Robin's Shaft Mine - Alan Brentnall
A good turn-out of nine cavers including, among the regulars, Cat and Adam, who had decided that a trip so close to their home was a chance not to be missed - especially as Cat had never sampled the delights of Robin's Shaft. For once, I didn't need to do any rigging (or de-rigging, for that matter); the jobs were shared amongst the group, and I had a very pleasant and relaxing trip, chatting on the spacious ledges, taking oxygen readings and generally marveling at my surroundings. As SRT trips go, it's a very easy trip. Possibly a little too easy in parts, and an unwary caver could easily slip in an unguarded moment, and the shaft, while not vertical (mostly) is still well over 100m deep. It would be a long way to fall.
At the very base of the shaft, we explored the sharp, spiky passage to the west, with its huge scallops. Dark spaces beckoned in the roof and, at one point, below us, but this sort of passage is very tough on over-suits and any serious exploration would need much more commitment than a cursory evening trip. It does make you wonder though whether every lead here has been pushed to its conclusion. But there was a strong and very noticeable draught throughout this section; in fact, the air here is probably the best quality in the whole mine (but I left the meter at the foot of the shaft, so I cannot prove it!).
We then turned our attention to Lords Chamber, some of us free-climbing the start of the shaft to get there, others using jammers on the rope. This section is almost all natural stuff, with great solution chambers, phreatic passageways and a feeling of the power that water must have played here long ago. We examined the old SUSS dig, but none of the ex-SUSS members present fancied a trip in to see how far Tim Webber and Co got in their explorations. My memories of pulling Keith Joule out of there by the ankles, when he succumbed to bad air, certainly didn't make me want to! We also scrambled down to the very foot of the Chamber, where it looks as though a couple of crawls have been enlarged.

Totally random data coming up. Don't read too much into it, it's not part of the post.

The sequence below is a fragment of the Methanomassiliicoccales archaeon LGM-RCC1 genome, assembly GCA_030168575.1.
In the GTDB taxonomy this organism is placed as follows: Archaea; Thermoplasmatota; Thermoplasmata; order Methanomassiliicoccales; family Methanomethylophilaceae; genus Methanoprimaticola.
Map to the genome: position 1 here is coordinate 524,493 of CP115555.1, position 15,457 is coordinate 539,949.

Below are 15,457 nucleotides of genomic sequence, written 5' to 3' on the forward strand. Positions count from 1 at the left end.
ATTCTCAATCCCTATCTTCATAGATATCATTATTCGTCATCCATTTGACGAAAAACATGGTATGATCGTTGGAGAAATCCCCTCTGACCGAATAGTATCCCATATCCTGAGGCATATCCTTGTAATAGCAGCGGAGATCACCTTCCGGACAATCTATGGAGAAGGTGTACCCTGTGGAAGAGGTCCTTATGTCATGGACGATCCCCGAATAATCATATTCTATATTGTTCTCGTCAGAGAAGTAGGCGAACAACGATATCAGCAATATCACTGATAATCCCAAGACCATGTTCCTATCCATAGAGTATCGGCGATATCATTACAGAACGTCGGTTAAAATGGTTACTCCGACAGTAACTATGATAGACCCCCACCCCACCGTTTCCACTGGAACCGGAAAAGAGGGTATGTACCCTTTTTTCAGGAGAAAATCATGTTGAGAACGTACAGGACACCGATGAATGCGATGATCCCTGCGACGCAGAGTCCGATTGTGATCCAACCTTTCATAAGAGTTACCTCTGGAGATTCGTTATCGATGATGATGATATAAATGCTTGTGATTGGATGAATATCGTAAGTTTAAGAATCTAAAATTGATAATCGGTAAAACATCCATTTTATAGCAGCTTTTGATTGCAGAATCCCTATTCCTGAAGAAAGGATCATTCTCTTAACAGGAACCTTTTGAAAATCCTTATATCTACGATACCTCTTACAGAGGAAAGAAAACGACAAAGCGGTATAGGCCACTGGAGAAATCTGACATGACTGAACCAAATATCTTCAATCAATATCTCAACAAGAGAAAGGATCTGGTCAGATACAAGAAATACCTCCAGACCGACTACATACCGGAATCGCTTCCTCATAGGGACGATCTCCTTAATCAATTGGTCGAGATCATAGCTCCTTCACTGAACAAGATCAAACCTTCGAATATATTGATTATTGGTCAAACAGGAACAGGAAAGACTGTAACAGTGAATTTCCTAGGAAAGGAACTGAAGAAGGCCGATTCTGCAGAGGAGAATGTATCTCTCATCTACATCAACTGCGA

After a good look around the place, we started the re-ascent of the shaft, with a variety of odd-looking techniques dealing with the slope. Not much use for a foot loop here! Eventually we all surfaced to a beautiful evening, dusk just starting to turn to night, with a starry sky and a very bright moon to light our way back to the farm. Oxygen readings were between 18.7% and 18.0% against a surface reading of 20.9%, indicating an assumed CO2 presence of between 2.2% and 2.9%, which is significant.
Originally a 19th Century mine extracting copper and lead, Robin's Shaft is a curious, deep, sloping mine in a field behind Hilltop Farm near the hamlet of Stanshope, high above Dovedale. This strange place has attracted many over the years, with DCC doing a great deal of work, clearing and exploring, and many other clubs, DPC, SUSS and even Crewe, all having a go at trying to reveal its mysteries. After all these years, Robin's Shaft still leaves you asking questions and wondering what really is down there.